Senate Judiciary Chairman Chuck Grassley has set 10 a.m. Friday as the deadline for Christine Blasey Ford's legal team to respond to his request for her to speak to the committee regarding her sexual assault allegations against Supreme Court nominee Brett Kavanaugh.
In a letter to the committee's ranking Democrat, Sen. Dianne Feinstein of California, Grassley also asked for an unredacted version of the original letter Ford sent to Feinstein about the alleged incident. Ford's private letter to Feinstein alleged that, at a party during their high school years, Kavanaugh pushed her into a bedroom, tried to remove her clothes and put his hand over her mouth when she tried to scream.
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An attorney for Ford said in a statement to CNN on Wednesday that Grassley's "rush to a hearing is unnecessary, and contrary to the Committee discovering the truth."
"(Ford) continues to believe that a full non-partisan investigation of this matter is needed and she is willing to cooperate with the Committee," said Lisa Banks, Ford's attorney. "However, the Committee's stated plan to move forward with a hearing that has only two witnesses is not a fair or good faith investigation; there are multiple witnesses whose names have appeared publicly and should be included in any proceeding."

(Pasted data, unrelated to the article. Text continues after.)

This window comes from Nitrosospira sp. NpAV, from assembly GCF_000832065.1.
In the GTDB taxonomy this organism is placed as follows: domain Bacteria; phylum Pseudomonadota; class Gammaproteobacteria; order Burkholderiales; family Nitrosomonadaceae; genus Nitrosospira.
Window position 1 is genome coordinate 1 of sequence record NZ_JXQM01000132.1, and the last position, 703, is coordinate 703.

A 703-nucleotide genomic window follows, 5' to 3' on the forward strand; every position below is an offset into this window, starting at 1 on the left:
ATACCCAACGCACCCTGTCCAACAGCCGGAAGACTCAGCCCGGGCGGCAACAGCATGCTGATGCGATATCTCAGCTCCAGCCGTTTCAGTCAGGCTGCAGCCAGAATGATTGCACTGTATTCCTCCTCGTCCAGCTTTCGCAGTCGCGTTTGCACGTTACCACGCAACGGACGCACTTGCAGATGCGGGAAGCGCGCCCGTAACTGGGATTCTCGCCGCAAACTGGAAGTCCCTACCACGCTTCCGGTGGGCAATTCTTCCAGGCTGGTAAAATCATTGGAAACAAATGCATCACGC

If Ford chooses not to speak to the committee, the hearing Grassley had scheduled for Monday would likely be canceled and the panel could move to vote by midweek, sources say.
Sources cautioned that planning of the hearing is still fluid and could change given how tumultuous the confirmation process has been.
Grassley continued Wednesday to resist calls by Democrats and Ford for an FBI investigation into the claims against Kavanaugh.
"We are doing everything that we can to make Dr. Ford comfortable to coming before the committee in an open session or a closed session, or a public or a private interview," the Iowa Republican told reporters on Capitol Hill Wednesday. "That's four different ways she can choose to come. So, I'm not worried about anything other than just focusing for the next few days on encouraging her to come."
Ford has asked for the FBI to investigate the allegations she's made before she testifies for the committee. Grassley sent a follow-up letter to Ford later Wednesday outlining why the Senate and not the FBI should investigate her claims.
"The FBI does not make a credibility assessment of any information it receives with respect to a nominee," Grassley wrote. "Nor is it tasked with investigating a matter simply because the Committee deems it important. The Constitution assigns the Senate, and only the Senate, with the task of advising the President on his nominee and consenting to the nomination if the circumstances merit. We have no power to commandeer an Executive Branch agency into conducting our due diligence. The job of assessing and investigating a nominee's qualifications in order to decide whether to consent to the nomination is ours, and ours alone."